The performance of the PC market in Q1 has split opinion among the analyst community, with Gartner claiming the global market for PCs shrunk, but IDC pointing to a small increase in shipments over the same period. But the duo agree that the business segment will be crucial for vendors, with Gartner going as far as to say that those with no strong business presence will be forced to pull out of the space.
Gartner claims that global PC shipments reached 62.2 million units in the first quarter of this year, down 2.4 per cent annually. This, it claims, was the first time since 2007 that fewer than 63 million units were shipped in a quarter.
On the other hand, IDC claims that 60.3 million units were shipped over the same period, representing a 0.6 per cent annual increase. Its previous forecast predicted shipments would fall 1.8 per cent year on year, meaning its numbers beat expectations. On top of this, IDC claims although 0.6 per cent growth is pretty much flat, it is the first time since Q1 in 2012 that the PC market has been heading in the upwards direction.
The duo could not agree on EMEA performance either. Gartner said PC shipments in the region reached 17.9 million, a 6.9 per cent annual decline, thanks to all major regions in EMEA experiencing decline. But IDC claims the EMEA traditional PC market stabilised for the second quarter in a row thanks to strong notebook performance. But, IDC added, shipments desktops continued to erode, as expected.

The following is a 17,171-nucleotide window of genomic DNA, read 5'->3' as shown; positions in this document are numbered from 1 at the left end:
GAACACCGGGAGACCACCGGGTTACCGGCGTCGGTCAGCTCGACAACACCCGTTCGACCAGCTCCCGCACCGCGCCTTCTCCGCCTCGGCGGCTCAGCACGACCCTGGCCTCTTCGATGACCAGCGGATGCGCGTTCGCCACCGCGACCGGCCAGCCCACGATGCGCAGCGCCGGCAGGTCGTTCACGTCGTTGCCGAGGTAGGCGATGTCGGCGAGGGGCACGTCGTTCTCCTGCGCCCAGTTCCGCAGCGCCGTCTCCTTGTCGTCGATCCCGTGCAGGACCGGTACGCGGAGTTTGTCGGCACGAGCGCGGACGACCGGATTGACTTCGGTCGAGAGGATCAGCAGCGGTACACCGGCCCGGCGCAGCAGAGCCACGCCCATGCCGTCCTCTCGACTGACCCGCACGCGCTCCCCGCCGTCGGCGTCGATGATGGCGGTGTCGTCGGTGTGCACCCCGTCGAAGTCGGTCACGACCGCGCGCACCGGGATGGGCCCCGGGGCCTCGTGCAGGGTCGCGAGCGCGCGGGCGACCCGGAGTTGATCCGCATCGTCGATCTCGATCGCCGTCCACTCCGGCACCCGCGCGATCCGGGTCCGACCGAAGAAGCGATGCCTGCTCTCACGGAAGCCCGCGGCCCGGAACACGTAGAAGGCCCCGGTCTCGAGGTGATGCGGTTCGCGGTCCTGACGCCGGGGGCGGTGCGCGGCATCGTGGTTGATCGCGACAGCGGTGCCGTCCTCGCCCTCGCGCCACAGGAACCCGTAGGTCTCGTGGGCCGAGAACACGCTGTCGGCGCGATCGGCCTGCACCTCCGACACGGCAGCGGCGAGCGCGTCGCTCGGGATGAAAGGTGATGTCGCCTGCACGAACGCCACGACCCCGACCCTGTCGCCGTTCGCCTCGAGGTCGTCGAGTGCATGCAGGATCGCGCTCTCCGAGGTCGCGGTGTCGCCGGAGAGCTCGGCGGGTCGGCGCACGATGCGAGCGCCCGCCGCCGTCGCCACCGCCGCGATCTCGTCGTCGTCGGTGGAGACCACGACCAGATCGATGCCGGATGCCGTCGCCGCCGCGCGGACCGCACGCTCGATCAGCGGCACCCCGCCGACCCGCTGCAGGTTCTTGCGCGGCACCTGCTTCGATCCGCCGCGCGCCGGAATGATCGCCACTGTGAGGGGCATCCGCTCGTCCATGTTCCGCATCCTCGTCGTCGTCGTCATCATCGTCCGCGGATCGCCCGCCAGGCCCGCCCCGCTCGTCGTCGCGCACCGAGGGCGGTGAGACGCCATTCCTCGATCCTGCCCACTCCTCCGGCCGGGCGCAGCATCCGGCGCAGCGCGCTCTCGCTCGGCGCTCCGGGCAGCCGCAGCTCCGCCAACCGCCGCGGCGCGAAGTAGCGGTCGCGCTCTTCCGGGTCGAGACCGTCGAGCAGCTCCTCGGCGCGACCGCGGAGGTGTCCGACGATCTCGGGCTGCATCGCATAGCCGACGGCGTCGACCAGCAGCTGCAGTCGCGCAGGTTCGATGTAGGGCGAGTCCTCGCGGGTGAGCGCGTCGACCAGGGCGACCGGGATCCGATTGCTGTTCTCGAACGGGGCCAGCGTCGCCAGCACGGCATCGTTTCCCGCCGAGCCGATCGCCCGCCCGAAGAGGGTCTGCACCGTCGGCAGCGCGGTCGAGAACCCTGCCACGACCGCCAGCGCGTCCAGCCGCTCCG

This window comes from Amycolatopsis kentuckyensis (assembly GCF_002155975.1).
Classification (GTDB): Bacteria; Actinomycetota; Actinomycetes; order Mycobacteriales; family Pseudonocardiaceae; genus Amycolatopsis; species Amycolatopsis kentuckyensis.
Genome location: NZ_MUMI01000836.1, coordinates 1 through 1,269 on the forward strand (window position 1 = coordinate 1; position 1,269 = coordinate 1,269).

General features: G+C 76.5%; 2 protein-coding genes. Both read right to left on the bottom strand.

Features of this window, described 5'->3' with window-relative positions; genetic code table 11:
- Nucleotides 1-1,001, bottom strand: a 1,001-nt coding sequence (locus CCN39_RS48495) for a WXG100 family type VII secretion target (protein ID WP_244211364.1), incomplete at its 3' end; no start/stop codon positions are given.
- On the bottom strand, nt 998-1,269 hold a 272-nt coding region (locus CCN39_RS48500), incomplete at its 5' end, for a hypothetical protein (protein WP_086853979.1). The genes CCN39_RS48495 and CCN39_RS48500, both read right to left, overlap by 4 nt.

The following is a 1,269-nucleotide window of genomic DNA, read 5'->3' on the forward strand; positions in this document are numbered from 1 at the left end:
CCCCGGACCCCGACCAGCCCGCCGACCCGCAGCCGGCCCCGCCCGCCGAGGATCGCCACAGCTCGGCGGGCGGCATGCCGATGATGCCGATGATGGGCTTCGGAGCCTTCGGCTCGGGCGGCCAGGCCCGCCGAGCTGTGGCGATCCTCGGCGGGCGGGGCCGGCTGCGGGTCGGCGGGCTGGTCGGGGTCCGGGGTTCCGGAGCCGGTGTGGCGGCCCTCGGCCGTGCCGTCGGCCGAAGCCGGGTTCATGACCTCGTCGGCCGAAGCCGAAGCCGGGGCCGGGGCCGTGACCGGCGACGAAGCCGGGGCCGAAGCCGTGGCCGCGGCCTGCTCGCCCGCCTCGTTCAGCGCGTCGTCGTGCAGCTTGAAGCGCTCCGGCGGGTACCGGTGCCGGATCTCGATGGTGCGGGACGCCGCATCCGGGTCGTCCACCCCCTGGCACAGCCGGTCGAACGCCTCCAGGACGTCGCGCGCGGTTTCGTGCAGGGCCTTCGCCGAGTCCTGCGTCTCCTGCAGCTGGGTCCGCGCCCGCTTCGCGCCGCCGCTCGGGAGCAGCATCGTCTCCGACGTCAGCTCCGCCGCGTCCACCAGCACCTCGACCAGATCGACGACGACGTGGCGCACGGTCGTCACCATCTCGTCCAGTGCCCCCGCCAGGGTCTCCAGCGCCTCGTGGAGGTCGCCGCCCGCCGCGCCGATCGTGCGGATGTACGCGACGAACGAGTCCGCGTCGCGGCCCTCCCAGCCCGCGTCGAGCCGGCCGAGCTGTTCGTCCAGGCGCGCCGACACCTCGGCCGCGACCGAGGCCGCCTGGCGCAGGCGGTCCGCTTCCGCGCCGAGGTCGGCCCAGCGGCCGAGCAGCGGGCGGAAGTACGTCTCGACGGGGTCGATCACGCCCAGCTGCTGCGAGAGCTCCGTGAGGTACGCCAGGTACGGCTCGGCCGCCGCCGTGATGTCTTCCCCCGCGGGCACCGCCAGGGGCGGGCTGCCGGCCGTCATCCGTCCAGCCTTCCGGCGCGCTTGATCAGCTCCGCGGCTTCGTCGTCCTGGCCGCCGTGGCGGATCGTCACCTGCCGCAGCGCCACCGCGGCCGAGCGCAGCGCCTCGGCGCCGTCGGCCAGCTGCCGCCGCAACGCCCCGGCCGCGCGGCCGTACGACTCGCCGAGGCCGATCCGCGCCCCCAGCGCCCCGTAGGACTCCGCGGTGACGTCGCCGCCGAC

But Gartner and IDC could agree on one thing: that the business market will be the key to keeping the PC market afloat.
Mikako Kitagawa, principal analyst at Gartner, said: "While the consumer market will continue to shrink, maintaining a strong position in the business market will be critical to keep sustainable growth in the PC market. Winners in the business segment will ultimately be the survivors in this shrinking market.
"Vendors who do not have a strong presence in the business market will encounter major problems, and they will be forced to exit the PC market in the next five years. However, there will also be specialised niche players with purpose-built PCs, such as gaming PCs and ruggedised laptops."
Jay Chou, research manager at IDC, said: "The traditional PC market has been through a tough phase, with competition from tablets and smartphones, as well as lengthening life cycles, pushing PC shipments down roughly 30 per cent from a peak in 2011.
"Nevertheless, users have generally delayed PC replacements rather than giving up PCs for other devices. The commercial market is beginning a replacement cycle that should drive growth throughout the forecast. Consumer demand will remain under pressure, although growth in segments such as PC gaming as well as rising saturation of tablets and smartphones will move the consumer market toward stabilisation as well."
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